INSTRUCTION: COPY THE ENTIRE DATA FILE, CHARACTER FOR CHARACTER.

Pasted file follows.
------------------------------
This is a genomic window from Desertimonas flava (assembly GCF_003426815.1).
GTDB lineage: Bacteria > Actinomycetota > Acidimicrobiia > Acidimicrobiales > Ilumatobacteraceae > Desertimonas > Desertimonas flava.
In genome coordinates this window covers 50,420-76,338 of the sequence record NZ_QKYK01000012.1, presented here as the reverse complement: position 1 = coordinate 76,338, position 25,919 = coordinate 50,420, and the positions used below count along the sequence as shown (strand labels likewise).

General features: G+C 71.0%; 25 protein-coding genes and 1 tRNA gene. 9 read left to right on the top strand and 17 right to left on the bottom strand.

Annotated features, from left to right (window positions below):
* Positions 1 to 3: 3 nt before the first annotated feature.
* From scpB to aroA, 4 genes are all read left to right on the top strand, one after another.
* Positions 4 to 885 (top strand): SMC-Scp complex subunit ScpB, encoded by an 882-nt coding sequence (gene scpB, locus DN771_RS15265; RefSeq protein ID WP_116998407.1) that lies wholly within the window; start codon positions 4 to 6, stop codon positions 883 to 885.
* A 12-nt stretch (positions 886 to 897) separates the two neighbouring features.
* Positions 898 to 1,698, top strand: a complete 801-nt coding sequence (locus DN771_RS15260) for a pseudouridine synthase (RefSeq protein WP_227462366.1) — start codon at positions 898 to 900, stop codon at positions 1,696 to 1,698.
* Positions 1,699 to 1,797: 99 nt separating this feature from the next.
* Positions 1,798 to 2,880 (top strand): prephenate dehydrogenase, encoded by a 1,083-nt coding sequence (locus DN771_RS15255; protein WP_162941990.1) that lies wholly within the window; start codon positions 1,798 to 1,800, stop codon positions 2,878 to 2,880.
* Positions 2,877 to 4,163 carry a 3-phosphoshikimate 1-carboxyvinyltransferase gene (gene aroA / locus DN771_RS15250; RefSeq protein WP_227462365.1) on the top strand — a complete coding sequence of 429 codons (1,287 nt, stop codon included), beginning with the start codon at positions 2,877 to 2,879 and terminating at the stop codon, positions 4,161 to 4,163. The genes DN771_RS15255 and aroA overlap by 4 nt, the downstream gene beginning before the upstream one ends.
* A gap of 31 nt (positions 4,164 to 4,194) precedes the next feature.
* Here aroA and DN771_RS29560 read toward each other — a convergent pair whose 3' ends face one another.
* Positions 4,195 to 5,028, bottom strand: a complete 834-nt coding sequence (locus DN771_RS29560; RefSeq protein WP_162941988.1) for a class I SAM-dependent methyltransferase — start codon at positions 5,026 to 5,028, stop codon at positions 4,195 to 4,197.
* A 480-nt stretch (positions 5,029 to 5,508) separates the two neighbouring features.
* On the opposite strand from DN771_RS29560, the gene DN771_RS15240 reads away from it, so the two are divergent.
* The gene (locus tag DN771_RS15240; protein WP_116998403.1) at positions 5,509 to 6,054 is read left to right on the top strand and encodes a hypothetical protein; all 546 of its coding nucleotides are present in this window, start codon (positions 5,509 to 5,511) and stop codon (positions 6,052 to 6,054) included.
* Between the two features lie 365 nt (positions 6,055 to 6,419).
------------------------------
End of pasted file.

This is a genomic window from Desertimonas flava (assembly GCF_003426815.1).
GTDB lineage: Bacteria > Actinomycetota > Acidimicrobiia > Acidimicrobiales > Ilumatobacteraceae > Desertimonas > Desertimonas flava.
In genome coordinates this window covers 50,420-76,338 of the sequence record NZ_QKYK01000012.1, presented here as the reverse complement: position 1 = coordinate 76,338, position 25,919 = coordinate 50,420, and the positions used below count along the sequence as shown (strand labels likewise).

General features: G+C 71.0%; 25 protein-coding genes and 1 tRNA gene. 9 read left to right on the top strand and 17 right to left on the bottom strand.

Annotated features, from left to right (window positions below):
* Positions 1 to 3: 3 nt before the first annotated feature.
* From scpB to aroA, 4 genes are all read left to right on the top strand, one after another.
* Positions 4 to 885 (top strand): SMC-Scp complex subunit ScpB, encoded by an 882-nt coding sequence (gene scpB, locus DN771_RS15265; RefSeq protein ID WP_116998407.1) that lies wholly within the window; start codon positions 4 to 6, stop codon positions 883 to 885.
* A 12-nt stretch (positions 886 to 897) separates the two neighbouring features.
* Positions 898 to 1,698, top strand: a complete 801-nt coding sequence (locus DN771_RS15260) for a pseudouridine synthase (RefSeq protein WP_227462366.1) — start codon at positions 898 to 900, stop codon at positions 1,696 to 1,698.
* Positions 1,699 to 1,797: 99 nt separating this feature from the next.
* Positions 1,798 to 2,880 (top strand): prephenate dehydrogenase, encoded by a 1,083-nt coding sequence (locus DN771_RS15255; protein WP_162941990.1) that lies wholly within the window; start codon positions 1,798 to 1,800, stop codon positions 2,878 to 2,880.
* Positions 2,877 to 4,163 carry a 3-phosphoshikimate 1-carboxyvinyltransferase gene (gene aroA / locus DN771_RS15250; RefSeq protein WP_227462365.1) on the top strand — a complete coding sequence of 429 codons (1,287 nt, stop codon included), beginning with the start codon at positions 2,877 to 2,879 and terminating at the stop codon, positions 4,161 to 4,163. The genes DN771_RS15255 and aroA overlap by 4 nt, the downstream gene beginning before the upstream one ends.
* A gap of 31 nt (positions 4,164 to 4,194) precedes the next feature.
* Here aroA and DN771_RS29560 read toward each other — a convergent pair whose 3' ends face one another.
* Positions 4,195 to 5,028, bottom strand: a complete 834-nt coding sequence (locus DN771_RS29560; RefSeq protein WP_162941988.1) for a class I SAM-dependent methyltransferase — start codon at positions 5,026 to 5,028, stop codon at positions 4,195 to 4,197.
* A 480-nt stretch (positions 5,029 to 5,508) separates the two neighbouring features.
* On the opposite strand from DN771_RS29560, the gene DN771_RS15240 reads away from it, so the two are divergent.
* The gene (locus tag DN771_RS15240; protein WP_116998403.1) at positions 5,509 to 6,054 is read left to right on the top strand and encodes a hypothetical protein; all 546 of its coding nucleotides are present in this window, start codon (positions 5,509 to 5,511) and stop codon (positions 6,052 to 6,054) included.
* Between the two features lie 365 nt (positions 6,055 to 6,419).